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ESPN Cracks Down on Employees’ Social Networking

ESPN, the “Worldwide Tweeter” – err — “Leader in Sports,” drew the ire of some of its employees yesterday when it issued a set of formal guidelines limiting their use of social networking.   “The hammer just came down, tweeps: ESPN memo prohibiting tweeting info unless it serves ESPN,” Ric Bucher, one of the network’s […]

ESPN, the “Worldwide Tweeter” – err — “Leader in Sports,” drew the ire of some of its employees yesterday when it issued a set of formal guidelines limiting their use of social networking.

 

“The hammer just came down, tweeps: ESPN memo prohibiting tweeting info unless it serves ESPN,” Ric Bucher, one of the network’s NBA analysts, wrote to followers of his Twitter feed yesterday. “Kinda figured this was coming.”

Bucher continued: “I’m probably violating some sort of policy just by telling you. In any case, stay tuned.”

 

“My guess is I can still tweet about my vacation/car shopping, etc.,” he added an hour later. “Which I will do, if I can. But the informal NBA talk is prob in jeopardy.”

 

According to a memo issued by ESPN, the “first and only priority is to serve ESPN sanctioned efforts, including sports news, information and content.”

 

The guidelines prohibit “personal websites and blogs that contain sports content,” and talk about internal policies, a relatively standard practice for any media company. But they also aim to define when and what employees are allowed to Tweet about, including sports.

 

“If you wouldn’t say it on the air or write it in your column, don’t tweet it.”

 

It seems that the network that routinely broadcasts athletes’ Twitter updates on "SportsCenter" is getting concerned that its talent is getting off-message.

 

“Prior to engaging in any form of social networking dealing with sports, you must receive permission from the supervisor as appointed by your department head.” (As one commenter on the Big Lead, a well-regarded sports blog, pointed out, “Doesn’t that prevent them from being the ‘first’ to break a story?”)

 

One of the reasons for the guidelines being issued now, also detailed in the memo, is that ESPN is working on a platform that will allow it to publish its employees’ Twitter and Facebook entries simultaneously across “ESPN.com, SportsCenter.com, Page 2, ESPN Profile pages and other similar pages across our web site and mobile platforms” in the fall.

 

But, the network warned, “if ESPN.com opts not to post sports related social media content created by ESPN talent, you are not permitted to report, speculate, discuss or give any opinions on sports related topics or personalities on your personal platforms.”

 

Violation of the guidelines, ESPN said, could result “in a range of consequences, including but not limited to suspension or dismissal.”

 

Here, via an ESPN employee, are the guidelines:

 

 

ESPN’S ADDITIONAL GUIDELINES FOR SOCIAL NETWORKING

 

ESPN regards social networks such as message boards, conversation pages and other forms of social networking such as Facebook and Twitter as important new forms of content. As such, we expect to hold all talent who participate in social networking to the same standards we hold for interaction with our audiences across TV, radio and our digital platforms. This applies to all ESPN Talent, anchors, play by play, hosts, analysts, commentators, reporters and writers who participate in any form of personal social networking that contain sports related content.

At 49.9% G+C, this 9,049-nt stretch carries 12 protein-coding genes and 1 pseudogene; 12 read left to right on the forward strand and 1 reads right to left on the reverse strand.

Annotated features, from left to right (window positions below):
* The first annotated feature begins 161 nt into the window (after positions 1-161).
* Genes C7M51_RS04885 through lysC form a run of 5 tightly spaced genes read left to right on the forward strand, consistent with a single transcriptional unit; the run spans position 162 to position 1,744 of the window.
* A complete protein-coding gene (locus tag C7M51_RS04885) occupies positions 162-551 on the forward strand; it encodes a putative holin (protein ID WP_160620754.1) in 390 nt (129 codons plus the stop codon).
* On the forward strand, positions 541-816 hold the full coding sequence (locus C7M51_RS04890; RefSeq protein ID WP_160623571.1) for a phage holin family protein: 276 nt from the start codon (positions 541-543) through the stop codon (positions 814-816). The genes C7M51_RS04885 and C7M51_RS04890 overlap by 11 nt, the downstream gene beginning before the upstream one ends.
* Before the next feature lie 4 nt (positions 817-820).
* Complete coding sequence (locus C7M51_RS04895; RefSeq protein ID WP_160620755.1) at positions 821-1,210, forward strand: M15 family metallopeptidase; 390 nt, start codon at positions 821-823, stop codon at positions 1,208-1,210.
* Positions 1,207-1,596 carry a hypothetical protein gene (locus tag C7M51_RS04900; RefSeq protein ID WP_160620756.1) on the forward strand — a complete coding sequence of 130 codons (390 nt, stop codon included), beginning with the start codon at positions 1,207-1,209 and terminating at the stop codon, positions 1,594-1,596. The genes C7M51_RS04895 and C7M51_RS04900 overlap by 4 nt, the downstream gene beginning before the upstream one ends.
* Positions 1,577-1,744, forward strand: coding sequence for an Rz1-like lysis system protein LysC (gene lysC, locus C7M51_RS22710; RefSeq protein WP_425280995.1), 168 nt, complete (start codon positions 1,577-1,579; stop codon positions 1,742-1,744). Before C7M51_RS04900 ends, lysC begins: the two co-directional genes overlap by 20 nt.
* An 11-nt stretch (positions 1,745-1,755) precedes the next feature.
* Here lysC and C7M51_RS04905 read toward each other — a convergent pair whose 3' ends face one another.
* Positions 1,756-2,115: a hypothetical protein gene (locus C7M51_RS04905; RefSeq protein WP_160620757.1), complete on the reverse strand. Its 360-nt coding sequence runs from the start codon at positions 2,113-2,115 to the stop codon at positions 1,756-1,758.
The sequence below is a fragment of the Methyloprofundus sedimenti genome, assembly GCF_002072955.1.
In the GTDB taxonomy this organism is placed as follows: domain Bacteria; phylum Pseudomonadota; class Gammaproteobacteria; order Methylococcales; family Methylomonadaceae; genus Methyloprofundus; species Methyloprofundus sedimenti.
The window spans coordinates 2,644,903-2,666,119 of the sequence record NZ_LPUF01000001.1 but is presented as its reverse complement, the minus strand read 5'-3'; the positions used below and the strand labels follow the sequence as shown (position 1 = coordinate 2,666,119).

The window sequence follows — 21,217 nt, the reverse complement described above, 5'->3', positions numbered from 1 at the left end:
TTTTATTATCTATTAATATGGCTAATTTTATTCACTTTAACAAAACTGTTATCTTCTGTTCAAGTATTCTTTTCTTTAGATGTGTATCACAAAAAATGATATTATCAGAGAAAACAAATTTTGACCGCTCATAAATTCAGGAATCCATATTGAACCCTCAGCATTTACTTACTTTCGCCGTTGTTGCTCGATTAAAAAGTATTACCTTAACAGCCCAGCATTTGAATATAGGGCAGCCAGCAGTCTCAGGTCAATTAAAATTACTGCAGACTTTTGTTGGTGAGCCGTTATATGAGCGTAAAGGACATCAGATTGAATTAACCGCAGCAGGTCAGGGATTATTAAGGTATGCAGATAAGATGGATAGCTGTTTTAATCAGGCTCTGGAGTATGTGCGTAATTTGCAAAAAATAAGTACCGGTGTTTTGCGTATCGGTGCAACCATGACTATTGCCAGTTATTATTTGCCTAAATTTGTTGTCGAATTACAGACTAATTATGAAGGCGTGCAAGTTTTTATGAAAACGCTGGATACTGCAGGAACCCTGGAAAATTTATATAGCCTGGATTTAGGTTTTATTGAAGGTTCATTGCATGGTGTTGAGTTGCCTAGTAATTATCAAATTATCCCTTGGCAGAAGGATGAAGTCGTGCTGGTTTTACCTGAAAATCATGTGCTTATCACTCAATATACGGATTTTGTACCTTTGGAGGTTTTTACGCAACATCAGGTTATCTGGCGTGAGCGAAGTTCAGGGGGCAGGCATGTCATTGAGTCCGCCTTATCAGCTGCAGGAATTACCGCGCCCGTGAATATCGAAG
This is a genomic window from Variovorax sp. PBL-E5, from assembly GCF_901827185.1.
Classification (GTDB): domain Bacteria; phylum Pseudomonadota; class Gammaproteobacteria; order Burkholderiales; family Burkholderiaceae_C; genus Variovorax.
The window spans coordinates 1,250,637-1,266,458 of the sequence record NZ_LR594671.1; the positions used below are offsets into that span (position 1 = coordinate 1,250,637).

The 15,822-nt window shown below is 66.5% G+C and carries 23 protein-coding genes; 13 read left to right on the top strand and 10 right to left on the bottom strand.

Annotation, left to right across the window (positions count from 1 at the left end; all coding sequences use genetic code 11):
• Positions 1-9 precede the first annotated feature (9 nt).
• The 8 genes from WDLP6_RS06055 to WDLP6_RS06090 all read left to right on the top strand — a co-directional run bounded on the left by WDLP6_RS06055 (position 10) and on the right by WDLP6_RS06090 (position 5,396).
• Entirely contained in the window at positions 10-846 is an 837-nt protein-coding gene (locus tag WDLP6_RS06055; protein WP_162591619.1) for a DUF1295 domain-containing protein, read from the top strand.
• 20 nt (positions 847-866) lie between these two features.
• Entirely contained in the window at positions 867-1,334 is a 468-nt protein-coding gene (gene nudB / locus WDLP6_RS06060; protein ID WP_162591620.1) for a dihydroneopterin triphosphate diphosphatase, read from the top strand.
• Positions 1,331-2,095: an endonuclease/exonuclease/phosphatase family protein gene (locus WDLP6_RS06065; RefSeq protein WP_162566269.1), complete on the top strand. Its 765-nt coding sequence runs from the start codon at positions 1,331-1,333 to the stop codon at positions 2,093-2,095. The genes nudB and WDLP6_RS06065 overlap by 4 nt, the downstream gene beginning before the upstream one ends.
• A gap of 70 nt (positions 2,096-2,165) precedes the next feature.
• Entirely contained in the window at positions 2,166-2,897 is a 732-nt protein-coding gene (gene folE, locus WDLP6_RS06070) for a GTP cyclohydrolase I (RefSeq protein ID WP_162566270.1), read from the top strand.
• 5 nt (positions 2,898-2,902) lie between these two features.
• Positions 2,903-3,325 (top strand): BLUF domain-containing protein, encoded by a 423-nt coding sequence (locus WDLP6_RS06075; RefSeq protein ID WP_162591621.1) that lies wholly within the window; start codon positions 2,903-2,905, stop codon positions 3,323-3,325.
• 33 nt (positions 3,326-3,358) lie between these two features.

ESPN Digital Media is currently building and testing modules designed to publish Twitter and Facebook entries simultaneously on ESPN.com, SportsCenter.com, Page 2, ESPN Profile pages and other similar pages across our web site and mobile platforms. The plan is to fully deploy these modules this fall.

 

Specific Guidelines

 

· Personal websites and blogs that contain sports content are not permitted

 

· Prior to engaging in any form of social networking dealing with sports, you must receive permission from the supervisor as appointed by your department head

 

· ESPN.COM may choose to post sports related social media content

 

· If ESPN.com opts not to post sports related social media content created by ESPN talent, you are not permitted to report, speculate, discuss or give any opinions on sports related topics or personalities on your personal platforms

 

· The first and only priority is to serve ESPN sanctioned efforts, including sports news, information and content

 

* Assume at all times you are representing ESPN
* If you wouldn’t say it on the air or write it in your column, don’t tweet it
* Exercise discretion, thoughtfulness and respect for your colleagues, business associates and our fans

 

· Avoid discussing internal policies or detailing how a story or feature was reported, written, edited or produced and discussing stories or features in progress, those that haven’t been posted or produced, interviews you’ve conducted, or any future coverage plans.

 

· Steer clear of engaging in dialogue that defends your work against those who challenge it and do not engage in media criticism or disparage colleagues or competitors

 

· Be mindful that all posted content is subject to review in accordance with ESPN’s employee policies and editorial guidelines

 

· Confidential or proprietary company information or similar information of third parties who have shared such information with ESPN, should not be shared

 

Any violation of these guidelines could result in a range of consequences, including but not limited to suspension or dismissal.